Holder chasing Barbados Gold Cup glory

Holder chasing Barbados Gold Cup glory

TORONTO, January 30, 2024— Ted Holder views the biggest horse race in Barbados just as he did as a young boy – wide-eyed and full of wonder.

His association with the Sandy Lane Barbados Gold Cup, the annual Thoroughbred race that takes place on the first Saturday in March at the Garrison Savannah Racetrack in the Barbadian capital of Bridgetown, dates back nearly 50 years.

“I remember going to the race with my family, starting when I was very young,” recalled the Woodbine-based trainer. “There was always so much to see and do. I can recall sitting on the hood of my dad’s car and watching the race.

“It was a big celebration of the country’s connection to horses and horse racing. By the time I was around 13, there were some very nice horses racing in Barbados and some very good riders too. Harry Blades and Geoffrey Griffith, Challenor Jones, who was at the end of his career – all these jockeys were very talented.”

They weren’t the only ones who looked the part on Gold Cup day.

Holder and his friends were meticulous in what they chose to wear for the race.

“Everyone, no matter what the age, would dress up for the big day. Back in my time, you were expected to dress up to go to the Gold Cup – don’t go in jeans and a T-shirt. Semi-formal was acceptable in the crowd I used to go with. You wore a nice shirt and pants, along with some nice shoes, and you looked like you were part of the crowd.”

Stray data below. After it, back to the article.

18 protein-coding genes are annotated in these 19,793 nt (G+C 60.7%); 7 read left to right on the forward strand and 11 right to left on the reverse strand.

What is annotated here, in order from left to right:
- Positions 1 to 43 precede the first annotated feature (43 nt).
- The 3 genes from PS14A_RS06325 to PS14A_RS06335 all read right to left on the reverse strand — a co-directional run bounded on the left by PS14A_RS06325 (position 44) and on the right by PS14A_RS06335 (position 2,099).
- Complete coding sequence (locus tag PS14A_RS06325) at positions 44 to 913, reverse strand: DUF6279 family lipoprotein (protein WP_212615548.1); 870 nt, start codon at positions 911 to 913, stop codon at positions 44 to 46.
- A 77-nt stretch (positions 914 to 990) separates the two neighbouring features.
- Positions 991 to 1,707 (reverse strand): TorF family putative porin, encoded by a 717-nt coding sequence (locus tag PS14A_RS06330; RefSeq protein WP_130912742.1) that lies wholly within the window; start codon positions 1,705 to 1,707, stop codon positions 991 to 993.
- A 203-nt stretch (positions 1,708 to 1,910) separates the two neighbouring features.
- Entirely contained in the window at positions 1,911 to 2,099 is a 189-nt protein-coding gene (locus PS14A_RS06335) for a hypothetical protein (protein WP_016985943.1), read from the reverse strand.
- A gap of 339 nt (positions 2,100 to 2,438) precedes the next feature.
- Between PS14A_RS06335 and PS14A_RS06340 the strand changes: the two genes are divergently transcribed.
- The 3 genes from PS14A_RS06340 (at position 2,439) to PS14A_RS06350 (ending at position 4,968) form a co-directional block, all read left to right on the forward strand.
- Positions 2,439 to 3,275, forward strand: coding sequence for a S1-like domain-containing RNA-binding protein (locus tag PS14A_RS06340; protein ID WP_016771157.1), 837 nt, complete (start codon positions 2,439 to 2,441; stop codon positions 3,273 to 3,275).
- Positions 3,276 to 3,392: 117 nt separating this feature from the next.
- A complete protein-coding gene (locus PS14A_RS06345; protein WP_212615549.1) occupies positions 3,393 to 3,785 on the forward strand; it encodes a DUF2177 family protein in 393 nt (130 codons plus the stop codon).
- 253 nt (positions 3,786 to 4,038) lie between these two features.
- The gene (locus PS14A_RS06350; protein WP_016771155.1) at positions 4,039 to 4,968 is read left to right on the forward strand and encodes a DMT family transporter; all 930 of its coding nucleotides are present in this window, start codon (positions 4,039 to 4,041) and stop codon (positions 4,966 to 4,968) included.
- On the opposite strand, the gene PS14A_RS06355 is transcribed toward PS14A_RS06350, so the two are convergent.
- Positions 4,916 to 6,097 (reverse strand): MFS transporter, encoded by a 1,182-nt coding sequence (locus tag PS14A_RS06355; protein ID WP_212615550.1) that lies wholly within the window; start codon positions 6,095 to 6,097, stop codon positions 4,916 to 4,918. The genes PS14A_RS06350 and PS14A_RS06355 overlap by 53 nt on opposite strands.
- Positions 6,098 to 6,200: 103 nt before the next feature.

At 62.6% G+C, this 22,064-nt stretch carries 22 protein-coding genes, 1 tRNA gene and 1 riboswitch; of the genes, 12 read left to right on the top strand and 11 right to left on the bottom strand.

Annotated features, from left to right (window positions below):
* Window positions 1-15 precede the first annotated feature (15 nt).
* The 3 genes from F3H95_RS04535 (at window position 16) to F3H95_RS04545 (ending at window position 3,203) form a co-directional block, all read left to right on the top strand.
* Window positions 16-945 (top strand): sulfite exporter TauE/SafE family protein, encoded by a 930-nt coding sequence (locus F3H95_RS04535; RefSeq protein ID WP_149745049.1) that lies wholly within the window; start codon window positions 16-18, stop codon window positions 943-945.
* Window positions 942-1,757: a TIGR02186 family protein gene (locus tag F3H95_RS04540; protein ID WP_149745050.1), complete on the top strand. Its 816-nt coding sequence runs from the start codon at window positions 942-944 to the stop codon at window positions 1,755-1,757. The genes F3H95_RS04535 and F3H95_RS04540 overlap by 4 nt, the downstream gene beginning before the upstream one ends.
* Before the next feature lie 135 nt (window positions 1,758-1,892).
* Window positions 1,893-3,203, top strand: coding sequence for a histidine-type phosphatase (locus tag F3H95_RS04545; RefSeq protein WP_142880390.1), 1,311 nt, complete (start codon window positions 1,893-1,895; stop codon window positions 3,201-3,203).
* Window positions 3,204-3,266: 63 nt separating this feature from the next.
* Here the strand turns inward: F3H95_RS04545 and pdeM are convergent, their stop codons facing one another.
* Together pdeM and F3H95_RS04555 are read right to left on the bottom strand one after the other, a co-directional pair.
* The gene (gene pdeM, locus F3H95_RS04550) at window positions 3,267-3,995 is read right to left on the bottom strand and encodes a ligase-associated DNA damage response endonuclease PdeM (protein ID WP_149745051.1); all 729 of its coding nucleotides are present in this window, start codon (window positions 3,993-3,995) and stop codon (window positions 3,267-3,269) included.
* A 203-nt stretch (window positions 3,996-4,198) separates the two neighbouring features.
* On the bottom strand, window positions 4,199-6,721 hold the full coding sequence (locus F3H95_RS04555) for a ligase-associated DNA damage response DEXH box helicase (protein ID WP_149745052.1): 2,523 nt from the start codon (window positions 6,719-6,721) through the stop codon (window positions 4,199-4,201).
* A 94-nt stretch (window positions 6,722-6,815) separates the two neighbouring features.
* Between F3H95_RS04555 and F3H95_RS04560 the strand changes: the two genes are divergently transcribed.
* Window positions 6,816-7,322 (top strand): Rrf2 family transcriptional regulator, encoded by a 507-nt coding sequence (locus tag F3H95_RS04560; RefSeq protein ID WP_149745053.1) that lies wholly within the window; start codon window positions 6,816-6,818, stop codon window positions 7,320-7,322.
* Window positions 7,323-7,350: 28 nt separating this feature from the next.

The country, home to just under 282,000 people, would come to a standstill on the day of the race.

“By noon, all the stores and shops would be closed for the race,” recalled Holder. “Everything was about the race on that day. People would try and get a good vantage point to watch the race. The atmosphere was just incredible.”

The lure of Woodbine

Over time, Holder’s fondness for the race, the sport, and its stars grew stronger.

He wasn’t the only one in his circle of friends to be charmed by horse racing.

His childhood pals included Slade Callaghan, and brothers Chris and Ricky Griffith, all of whom would eventually find a career in the Thoroughbred world beyond Barbados.

Holder, and others, would eventually carry their hopes of winning big races to Woodbine.

It was Ricky Griffith who became the trailblazer for Barbadian horse people looking to conquer new worlds.

At 15, Griffith received his license to ride at the Garrison Savannah in Barbados.

Forty years ago, Tinkers Image (GB), would become the foundation of his successful Thoroughbred life. On the reserved list for the Barbados Gold Cup up until the day of the race, a scratch enabled the William C. Marshall trainee to find a spot in the starting gate.

What followed was a fairytale finish.

Playing out in front of a lively crowd of onlookers, Griffith delivered a near-flawless ride aboard Tinkers Image en route to a triumph in the edition of the Gold Cup. With the victory, he became the first Bajan jockey to win the race.

But he was only getting started.

Three years later, Griffith earned his first win in Canada aboard the aptly named Rising Young Star. He would go on to record 494 career victories over his decorated riding career.

As a trainer, his stars included multiple stakes winner Dan The Tin Man. Griffith posted 205 career wins. His horses accumulated over $6.6 million in purse earnings. ​